- Gargoyles should be low-profile, large, stable, and not an appealing stepping surface. Don’t make the mistake of installing awkward-looking stalagmite or tombstone gargoyles that stick up way too high, as these look contrived and take away from the natural appearance of a stone staircase.
- Incorporate drainage just above the staircase.
- On trails with heavy mountain bike use, steps may not be the best option. Keep steps to a shorter height, or choose a method like Appalachian rock armoring instead.
Notes on Staircase Design
There are several suitable designs for how steps connect with each other in the context of a staircase. Some are better than others, but certain contexts may necessitate a certain type of step. Some staircases may incorporate multiple step designs depending on context.
Design 1: Tuck-Behind Steps
- Tuck-behind steps are generally the best way to arrange steps in a staircase. Each step is locked in place behind the step below it, all of which are supported by a buried base step anchor. This prevents undercutting or individual steps sliding out of place over time.
- Besides being very sustainable, this design enables you to take advantage of more oddly shaped rocks. As long as you have a flat face and a flat tread surface, then the rest of the rock doesn’t matter so much as it can be buried.
Design 2: Rock-on-Rock Steps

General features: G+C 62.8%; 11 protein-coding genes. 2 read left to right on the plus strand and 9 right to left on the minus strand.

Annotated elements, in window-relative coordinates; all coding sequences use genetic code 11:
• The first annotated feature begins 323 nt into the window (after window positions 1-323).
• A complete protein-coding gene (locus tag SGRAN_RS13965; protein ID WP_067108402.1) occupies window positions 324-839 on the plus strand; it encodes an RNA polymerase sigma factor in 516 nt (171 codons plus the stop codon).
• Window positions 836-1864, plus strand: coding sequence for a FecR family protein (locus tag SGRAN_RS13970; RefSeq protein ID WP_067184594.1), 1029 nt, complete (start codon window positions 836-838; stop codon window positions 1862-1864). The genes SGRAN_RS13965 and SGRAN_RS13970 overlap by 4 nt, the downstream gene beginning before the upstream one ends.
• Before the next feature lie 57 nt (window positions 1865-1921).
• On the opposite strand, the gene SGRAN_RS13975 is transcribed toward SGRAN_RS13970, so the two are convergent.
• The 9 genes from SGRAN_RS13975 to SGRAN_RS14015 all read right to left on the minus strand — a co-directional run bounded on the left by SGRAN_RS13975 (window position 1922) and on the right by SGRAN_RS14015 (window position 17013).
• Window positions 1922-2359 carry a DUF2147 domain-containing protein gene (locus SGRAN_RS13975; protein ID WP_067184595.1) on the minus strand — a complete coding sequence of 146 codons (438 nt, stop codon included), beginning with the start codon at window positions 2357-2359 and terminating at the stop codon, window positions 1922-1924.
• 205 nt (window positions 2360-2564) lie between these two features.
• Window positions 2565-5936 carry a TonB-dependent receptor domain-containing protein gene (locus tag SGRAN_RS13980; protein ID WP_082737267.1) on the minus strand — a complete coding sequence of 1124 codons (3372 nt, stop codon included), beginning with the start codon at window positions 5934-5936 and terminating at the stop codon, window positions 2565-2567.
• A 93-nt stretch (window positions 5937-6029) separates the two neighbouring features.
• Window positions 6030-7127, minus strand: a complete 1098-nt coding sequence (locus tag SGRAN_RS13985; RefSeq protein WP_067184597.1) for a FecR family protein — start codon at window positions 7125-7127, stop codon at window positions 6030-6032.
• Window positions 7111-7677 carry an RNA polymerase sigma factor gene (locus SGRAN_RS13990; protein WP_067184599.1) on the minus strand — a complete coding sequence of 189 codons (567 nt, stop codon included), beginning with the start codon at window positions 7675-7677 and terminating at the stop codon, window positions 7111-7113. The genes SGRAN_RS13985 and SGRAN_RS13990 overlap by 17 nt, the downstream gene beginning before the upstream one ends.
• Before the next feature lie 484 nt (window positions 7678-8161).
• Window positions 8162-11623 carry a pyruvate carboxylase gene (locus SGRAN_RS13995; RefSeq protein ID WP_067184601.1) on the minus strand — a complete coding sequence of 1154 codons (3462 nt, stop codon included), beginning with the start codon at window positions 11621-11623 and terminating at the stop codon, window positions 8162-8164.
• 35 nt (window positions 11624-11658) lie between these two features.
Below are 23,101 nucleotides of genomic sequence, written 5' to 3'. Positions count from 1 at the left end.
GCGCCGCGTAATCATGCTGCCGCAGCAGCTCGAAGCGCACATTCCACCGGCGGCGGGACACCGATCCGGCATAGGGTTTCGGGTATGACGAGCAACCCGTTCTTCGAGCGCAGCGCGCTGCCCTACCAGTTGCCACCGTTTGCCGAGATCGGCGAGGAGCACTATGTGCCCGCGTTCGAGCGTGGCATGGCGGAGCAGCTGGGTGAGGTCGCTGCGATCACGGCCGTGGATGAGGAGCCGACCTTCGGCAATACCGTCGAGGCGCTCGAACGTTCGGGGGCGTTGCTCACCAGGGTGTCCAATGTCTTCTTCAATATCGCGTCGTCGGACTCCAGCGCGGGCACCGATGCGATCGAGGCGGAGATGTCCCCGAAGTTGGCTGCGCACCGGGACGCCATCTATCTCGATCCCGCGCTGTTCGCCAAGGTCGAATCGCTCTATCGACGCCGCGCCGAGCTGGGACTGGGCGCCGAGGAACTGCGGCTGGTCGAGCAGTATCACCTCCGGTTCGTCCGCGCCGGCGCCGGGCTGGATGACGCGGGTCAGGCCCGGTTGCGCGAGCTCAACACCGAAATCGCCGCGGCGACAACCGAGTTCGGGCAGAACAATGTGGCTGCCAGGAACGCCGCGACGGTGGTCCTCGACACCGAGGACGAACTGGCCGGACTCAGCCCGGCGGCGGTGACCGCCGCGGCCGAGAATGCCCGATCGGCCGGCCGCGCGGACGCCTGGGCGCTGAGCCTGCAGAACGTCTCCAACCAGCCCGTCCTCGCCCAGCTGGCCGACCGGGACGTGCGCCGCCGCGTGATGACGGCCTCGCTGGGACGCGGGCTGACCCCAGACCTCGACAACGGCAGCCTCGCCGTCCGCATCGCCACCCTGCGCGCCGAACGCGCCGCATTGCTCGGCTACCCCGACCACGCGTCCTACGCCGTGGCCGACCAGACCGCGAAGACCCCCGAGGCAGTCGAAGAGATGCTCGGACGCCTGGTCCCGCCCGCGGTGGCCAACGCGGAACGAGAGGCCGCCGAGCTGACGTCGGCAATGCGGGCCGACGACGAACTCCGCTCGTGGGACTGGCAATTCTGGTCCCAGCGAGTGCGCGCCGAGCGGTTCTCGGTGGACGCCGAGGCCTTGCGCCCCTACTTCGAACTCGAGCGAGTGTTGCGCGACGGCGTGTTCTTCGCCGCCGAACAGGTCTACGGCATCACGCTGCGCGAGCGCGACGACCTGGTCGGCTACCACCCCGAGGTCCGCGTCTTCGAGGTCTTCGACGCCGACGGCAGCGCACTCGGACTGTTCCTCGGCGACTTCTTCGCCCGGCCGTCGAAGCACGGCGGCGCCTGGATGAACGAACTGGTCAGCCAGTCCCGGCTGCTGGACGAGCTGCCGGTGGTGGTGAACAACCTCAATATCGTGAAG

- Overlapping a step on top of the step beneath it is not as reliable as the tuck-behind design, but it can be useful in cases where you need to ascend a very steep grade and keep your tread length (run) shorter than the length of the actual rock.
- When building rock-on-rock steps, be sure you have suitably flat, rectangular rocks that stack cleanly with multiple points of contact. There should be no wobble, and rocks should be large enough and set far enough back into the slope that they will not slide.
Design 3: Vertical Steps
- Sometimes called “tombstone” or “toothed” steps
- This is the least desirable step design, but sometimes due to material constraints, or the context of getting through a tight spot, finding a flat rock and setting it vertically can be an acceptable step design.
- These steps must be buried at least ⅔ of their height underground (and crushed in) for stability. These steps are notorious for blowing out over time because often they are not buried deep enough.
These procedures are intended to only provide a helpful reference guide. If you have never built one of these structures before, please learn under the guidance of an experienced trail builder.
A. Survey the Site
1. Assess grade and determine where to begin the staircase
2. Use line-level to estimate rise/run and number of steps needed
B. Quarry Rock
1. Use rock within the trail corridor. Dig off-trail in NEPA approved sites only.
2. Search for rocks with flat surfaces for tread and face
3. Find rocks with appropriate width for the trail
4. If one person can lift it by hand it’s not big enough
5. Dig/transport to site with rock bars, nets, slings, and/or rigging
C. Install Base Step
1. Bury the bottom step completely flush with the grade.
D. Install Steps
1. Tuck each step behind the step in front.
2. Pack crevices with crush/gravel.
3. Check level and batter on each step.
4. Install gargoyles to the sides of each step.
F. Finish Work
1. Add/Tamp Crush Where Needed
2. Top exposed crush with mineral soil
3. Incorporate drainage above
4. Revegetate work area, including visible craters from quarrying